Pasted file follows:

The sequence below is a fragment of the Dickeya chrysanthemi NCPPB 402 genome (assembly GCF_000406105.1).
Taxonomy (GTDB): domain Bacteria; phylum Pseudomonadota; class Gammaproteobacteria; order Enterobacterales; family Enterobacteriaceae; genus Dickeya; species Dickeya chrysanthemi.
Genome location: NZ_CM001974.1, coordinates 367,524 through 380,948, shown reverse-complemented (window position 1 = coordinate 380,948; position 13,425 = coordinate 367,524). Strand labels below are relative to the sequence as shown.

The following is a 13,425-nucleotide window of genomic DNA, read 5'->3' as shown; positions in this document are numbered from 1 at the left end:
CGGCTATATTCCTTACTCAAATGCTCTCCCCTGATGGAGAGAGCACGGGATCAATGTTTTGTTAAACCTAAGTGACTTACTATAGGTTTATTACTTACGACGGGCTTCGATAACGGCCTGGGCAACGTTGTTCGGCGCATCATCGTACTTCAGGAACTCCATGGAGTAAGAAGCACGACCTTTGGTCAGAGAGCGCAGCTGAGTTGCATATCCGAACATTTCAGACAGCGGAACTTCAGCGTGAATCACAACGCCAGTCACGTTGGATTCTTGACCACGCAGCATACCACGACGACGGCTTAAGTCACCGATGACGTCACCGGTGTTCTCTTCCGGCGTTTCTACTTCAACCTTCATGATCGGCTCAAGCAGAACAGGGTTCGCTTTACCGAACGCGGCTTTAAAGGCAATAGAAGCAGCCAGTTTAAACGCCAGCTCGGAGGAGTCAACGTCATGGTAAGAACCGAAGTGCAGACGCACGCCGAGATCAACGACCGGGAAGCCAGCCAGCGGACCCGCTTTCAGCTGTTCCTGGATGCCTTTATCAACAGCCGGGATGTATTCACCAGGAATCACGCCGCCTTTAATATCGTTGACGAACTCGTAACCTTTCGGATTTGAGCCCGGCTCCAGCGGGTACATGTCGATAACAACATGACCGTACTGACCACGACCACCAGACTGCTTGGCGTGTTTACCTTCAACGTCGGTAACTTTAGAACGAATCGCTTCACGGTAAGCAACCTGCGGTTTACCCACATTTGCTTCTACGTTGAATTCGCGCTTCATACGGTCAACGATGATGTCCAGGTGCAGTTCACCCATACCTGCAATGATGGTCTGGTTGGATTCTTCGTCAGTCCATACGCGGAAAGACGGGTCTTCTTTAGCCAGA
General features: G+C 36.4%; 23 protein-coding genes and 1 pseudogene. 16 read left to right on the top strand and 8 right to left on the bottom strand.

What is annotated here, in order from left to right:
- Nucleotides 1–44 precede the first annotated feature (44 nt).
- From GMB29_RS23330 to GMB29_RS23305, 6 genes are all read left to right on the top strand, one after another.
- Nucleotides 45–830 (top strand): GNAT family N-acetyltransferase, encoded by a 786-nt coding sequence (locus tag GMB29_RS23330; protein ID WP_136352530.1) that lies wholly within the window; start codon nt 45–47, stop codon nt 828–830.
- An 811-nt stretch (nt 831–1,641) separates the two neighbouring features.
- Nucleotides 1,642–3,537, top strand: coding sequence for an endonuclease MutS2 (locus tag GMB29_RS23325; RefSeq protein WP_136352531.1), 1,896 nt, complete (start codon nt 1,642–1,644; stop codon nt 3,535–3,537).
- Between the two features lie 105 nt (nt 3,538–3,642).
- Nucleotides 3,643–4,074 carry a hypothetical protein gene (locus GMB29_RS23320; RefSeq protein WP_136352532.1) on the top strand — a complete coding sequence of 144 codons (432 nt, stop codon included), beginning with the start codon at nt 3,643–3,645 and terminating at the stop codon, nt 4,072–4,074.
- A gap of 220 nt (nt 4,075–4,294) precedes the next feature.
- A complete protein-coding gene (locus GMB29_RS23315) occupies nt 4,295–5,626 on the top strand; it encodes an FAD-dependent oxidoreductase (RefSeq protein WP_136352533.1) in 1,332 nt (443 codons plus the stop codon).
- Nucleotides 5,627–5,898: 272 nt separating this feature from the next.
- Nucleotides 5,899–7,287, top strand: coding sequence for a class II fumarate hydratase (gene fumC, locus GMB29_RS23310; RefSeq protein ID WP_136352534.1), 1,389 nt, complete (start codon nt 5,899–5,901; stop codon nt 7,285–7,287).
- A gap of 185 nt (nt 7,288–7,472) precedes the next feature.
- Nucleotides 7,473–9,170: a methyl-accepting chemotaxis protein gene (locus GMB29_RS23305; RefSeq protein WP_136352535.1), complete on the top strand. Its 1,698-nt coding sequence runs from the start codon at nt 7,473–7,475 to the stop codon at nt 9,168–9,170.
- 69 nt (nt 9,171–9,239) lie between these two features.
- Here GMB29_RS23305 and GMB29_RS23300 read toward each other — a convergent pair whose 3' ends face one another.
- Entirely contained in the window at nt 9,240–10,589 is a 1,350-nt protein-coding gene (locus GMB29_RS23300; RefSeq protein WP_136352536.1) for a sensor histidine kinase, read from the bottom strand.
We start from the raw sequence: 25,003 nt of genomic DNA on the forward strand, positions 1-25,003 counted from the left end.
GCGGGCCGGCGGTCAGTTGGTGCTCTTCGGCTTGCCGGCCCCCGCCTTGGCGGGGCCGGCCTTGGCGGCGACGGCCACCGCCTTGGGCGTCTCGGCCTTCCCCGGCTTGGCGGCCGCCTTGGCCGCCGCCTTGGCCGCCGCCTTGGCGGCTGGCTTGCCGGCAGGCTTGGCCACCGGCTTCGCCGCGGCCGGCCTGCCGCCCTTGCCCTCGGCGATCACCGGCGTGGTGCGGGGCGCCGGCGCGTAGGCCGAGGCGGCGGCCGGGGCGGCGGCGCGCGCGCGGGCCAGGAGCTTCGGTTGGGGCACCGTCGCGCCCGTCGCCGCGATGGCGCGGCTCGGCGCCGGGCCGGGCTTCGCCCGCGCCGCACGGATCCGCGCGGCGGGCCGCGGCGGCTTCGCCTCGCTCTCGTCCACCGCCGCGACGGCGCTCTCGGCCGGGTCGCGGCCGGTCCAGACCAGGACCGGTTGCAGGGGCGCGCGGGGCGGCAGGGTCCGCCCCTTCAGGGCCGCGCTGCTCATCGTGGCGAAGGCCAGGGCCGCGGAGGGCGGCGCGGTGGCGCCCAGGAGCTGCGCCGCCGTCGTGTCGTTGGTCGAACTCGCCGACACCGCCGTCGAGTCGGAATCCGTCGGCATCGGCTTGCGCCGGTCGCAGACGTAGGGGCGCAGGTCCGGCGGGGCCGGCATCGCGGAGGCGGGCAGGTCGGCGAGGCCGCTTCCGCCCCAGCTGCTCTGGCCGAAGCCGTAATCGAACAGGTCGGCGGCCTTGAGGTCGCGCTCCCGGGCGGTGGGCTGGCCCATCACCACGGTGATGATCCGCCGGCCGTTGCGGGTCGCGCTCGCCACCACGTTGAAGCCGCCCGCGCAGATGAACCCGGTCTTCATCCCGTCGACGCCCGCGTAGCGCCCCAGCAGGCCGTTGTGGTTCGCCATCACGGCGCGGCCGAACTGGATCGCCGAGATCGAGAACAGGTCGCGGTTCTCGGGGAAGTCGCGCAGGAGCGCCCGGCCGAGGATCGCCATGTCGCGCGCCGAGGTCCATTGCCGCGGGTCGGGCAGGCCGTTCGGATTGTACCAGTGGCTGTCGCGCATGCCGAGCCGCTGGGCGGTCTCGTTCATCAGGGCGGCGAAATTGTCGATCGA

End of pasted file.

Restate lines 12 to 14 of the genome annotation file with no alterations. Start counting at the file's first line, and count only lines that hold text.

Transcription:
- Nucleotides 1,642–3,537, top strand: coding sequence for an endonuclease MutS2 (locus tag GMB29_RS23325; RefSeq protein WP_136352531.1), 1,896 nt, complete (start codon nt 1,642–1,644; stop codon nt 3,535–3,537).
- Between the two features lie 105 nt (nt 3,538–3,642).
- Nucleotides 3,643–4,074 carry a hypothetical protein gene (locus GMB29_RS23320; RefSeq protein WP_136352532.1) on the top strand — a complete coding sequence of 144 codons (432 nt, stop codon included), beginning with the start codon at nt 3,643–3,645 and terminating at the stop codon, nt 4,072–4,074.